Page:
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Hither and Yon

Unbelievable: Take your pick of unlikely North Korean power play theories

By Donald Kirk, East-Asia-Intel.com
The world seems to be missing Kim Jong-un.
The porcine image of this overweight 30-something reviewing his troops or wagging a finger at a map or “ordering” a missile test had become a media staple until he vanished from view in early September.
Oh, we also like to read about his attractive young wife and new baby, which is what you would normally see in gossip or celebrity columns, not reporting on the leader of one of the world’s most repressive and isolated dictatorships. His smiling countenance seemed more suitable for that of a genial politician or perhaps a corporate official trying to act like Mr. Nice Guy in the presence of his loyal workers.
We should know a little more about how the North Korean leader is doing by Friday, Oct. 10, which marks the 69th anniversary of the founding of the Workers’ Party — the same party of course that the kid is first secretary. He may indeed be a puppet for backstage figures, but you have got to believe whoever is pulling the strings on this stuffed marionette of a “Supreme Leader” would want to see him taking a bow in some meticulously staged event. Even if they have to drag him out of bed to do it, won’t it be necessary to show the multitudes that all is stable, nothing is amiss, and the rumors of his demise are just that — nasty rumors?
One risk no one should take is to assume definitively what’s going on in North Korea. Even if Kim Jong-Un fails to make an appearance Friday, it won’t necessarily mean he’s gone anywhere. His late father, Kim Jong-Il, often neglected to show up when expected. The previous leader’s longest disappearing act occurred in August 2008 after suffering a stroke. A French doctor subsequently flew in to save his life, and Kim and the doctor later joked about French wine and women — at least according to the account provided much later by the doctor.
As recorded by North Korean television, after his stroke, Kim Jong-Il never regained full mobility in one arm and walked slowly and carefully when present at gatherings of the Supreme People’s Assembly. He then dedicated the last two years and eleven months of his life to tutoring his youngest son on what to do after he disappeared from this earth. In death, Kim Jong-Il then assumed the titles of Eternal Secretary of the Workers’ Party and Eternal Chairman of the National Defense Commission.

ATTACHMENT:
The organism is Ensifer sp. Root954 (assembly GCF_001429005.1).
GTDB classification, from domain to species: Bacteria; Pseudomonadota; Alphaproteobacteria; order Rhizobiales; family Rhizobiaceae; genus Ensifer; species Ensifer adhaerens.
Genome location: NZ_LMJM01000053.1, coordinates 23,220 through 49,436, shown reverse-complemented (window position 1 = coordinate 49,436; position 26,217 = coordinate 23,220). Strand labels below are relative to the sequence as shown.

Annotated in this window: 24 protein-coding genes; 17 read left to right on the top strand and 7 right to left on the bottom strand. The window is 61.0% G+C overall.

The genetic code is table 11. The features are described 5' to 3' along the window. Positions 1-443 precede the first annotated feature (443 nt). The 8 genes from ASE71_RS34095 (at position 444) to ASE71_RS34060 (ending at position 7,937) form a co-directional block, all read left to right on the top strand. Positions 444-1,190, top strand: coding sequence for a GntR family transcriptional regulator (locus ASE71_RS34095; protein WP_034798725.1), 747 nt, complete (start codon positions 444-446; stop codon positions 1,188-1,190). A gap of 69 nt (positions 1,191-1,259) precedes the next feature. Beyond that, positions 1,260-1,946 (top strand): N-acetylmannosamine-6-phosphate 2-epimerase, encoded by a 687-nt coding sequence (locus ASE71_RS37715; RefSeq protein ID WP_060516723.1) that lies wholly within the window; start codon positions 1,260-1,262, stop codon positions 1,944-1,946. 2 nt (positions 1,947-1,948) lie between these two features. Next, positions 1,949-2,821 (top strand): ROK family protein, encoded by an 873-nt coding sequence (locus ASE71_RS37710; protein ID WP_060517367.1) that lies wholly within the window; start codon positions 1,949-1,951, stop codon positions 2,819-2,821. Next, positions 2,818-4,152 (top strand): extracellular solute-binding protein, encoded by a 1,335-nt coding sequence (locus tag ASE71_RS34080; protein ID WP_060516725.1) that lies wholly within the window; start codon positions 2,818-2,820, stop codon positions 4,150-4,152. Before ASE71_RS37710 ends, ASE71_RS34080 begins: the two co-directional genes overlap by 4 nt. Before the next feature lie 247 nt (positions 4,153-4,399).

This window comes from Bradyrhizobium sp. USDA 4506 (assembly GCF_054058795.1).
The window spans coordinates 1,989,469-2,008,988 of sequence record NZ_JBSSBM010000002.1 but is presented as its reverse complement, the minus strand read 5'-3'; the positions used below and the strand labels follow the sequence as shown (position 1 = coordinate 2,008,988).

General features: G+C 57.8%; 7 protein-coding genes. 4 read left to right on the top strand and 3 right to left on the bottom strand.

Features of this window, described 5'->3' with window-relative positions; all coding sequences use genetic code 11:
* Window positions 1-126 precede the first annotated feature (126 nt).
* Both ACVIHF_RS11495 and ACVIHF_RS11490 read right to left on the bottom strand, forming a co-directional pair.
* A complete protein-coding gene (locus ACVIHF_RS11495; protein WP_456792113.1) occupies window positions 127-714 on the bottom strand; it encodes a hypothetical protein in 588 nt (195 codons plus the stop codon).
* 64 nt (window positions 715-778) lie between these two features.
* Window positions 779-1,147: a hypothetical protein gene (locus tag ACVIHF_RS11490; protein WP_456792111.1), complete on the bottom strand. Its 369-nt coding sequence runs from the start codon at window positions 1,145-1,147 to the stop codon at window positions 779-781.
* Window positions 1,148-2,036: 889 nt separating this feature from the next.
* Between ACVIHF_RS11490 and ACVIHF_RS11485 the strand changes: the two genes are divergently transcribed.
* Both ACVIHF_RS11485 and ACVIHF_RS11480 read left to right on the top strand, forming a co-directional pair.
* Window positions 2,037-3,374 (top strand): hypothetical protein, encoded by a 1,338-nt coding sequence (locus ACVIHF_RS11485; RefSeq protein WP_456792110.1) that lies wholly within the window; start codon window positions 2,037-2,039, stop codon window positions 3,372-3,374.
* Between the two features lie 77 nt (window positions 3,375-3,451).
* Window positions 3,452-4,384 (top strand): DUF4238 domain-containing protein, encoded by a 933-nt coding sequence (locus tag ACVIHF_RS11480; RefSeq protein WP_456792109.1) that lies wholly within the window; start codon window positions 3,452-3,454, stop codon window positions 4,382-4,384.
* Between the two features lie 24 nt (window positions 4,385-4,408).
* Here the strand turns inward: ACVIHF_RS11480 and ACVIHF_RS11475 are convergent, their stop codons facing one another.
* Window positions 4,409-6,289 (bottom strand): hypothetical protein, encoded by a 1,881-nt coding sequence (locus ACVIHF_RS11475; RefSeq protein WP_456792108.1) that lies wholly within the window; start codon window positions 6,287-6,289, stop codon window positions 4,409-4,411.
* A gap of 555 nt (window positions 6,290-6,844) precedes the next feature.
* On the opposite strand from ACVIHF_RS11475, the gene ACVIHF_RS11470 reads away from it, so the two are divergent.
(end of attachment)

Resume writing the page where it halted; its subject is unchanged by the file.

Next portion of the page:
For a long time the North Korean regime was reluctant to acknowledge that anything was wrong with Kim Jong-Il. In fact, they never actually announced he was suffering from anything, though word got around that he had a bad heart, diabetes and a few other problems.
With Kim Jong-Un it’s a little different. The regime has said that while the leader is feeling “uncomfortable”, he’s still basically ok. Maybe Pyongyang felt the need to admit his “discomfort” since he had already been seen on North Korean television limping — though he did his best not to show the pain.
Fueling even more speculation is the man who may just be North Korea’s most powerful figure, Hwang Pyong-So, who surprised everyone by leading a three-man delegation to the closing of the Asian Games in Incheon.
A Vice Marshal, although he does not really have a military background, Hwang arrived in full military regalia, medals dripping down as befitting his new post of Vice Chairman of the National Defense Commission and head of the political bureau of the Korean People’s Army — possibly the highest position in the armed forces. Accompanying Hwang was the man he replaced as Vice Chairman of the National Defense Commission, Choe Ryong-hae, who until recently was also a Vice Marshal, but now a dark-suited civilian. Choe showed up as a Secretary of the Workers’ Party along with Kim Yang-Gon, who is in charge of North-South relations.
The South Koreans were thrilled to see these guys. National Security Adviser Kim Kwan-Jin, normally reviled in Pyongyang propaganda, was photographed grinning genially at Hwang as if they were the best of pals. He and Unification Minister Ryoo Kihl-Jae joined their guests in talks that rambled on for hours.
So what’s going on here? Any chance the North will lighten up on the rhetoric, the warnings of long-range missile strikes that, if carried out, could be the opening shots of a regional war? While resolving a power struggle that no one begins to understand, are we in for a period of relative calm, even goodwill?
That’s an upbeat scenario. At the other extreme, we may be looking at possible chaos where the real power players, not necessarily the trio that made it to Incheon, assert their supremacy. No matter what, Kim Jong-Un remains a puppet, but then again wasn’t that obvious from the time he took over? How could anyone expect this ungainly fatso to be the real boss, even if the propagandists put out pictures of him riding a white horse as an absurd symbol of power?
Journalist and author Donald Kirk, has been covering war and peace in Asia for decades. He’s at kirkdon@yahoo.com.
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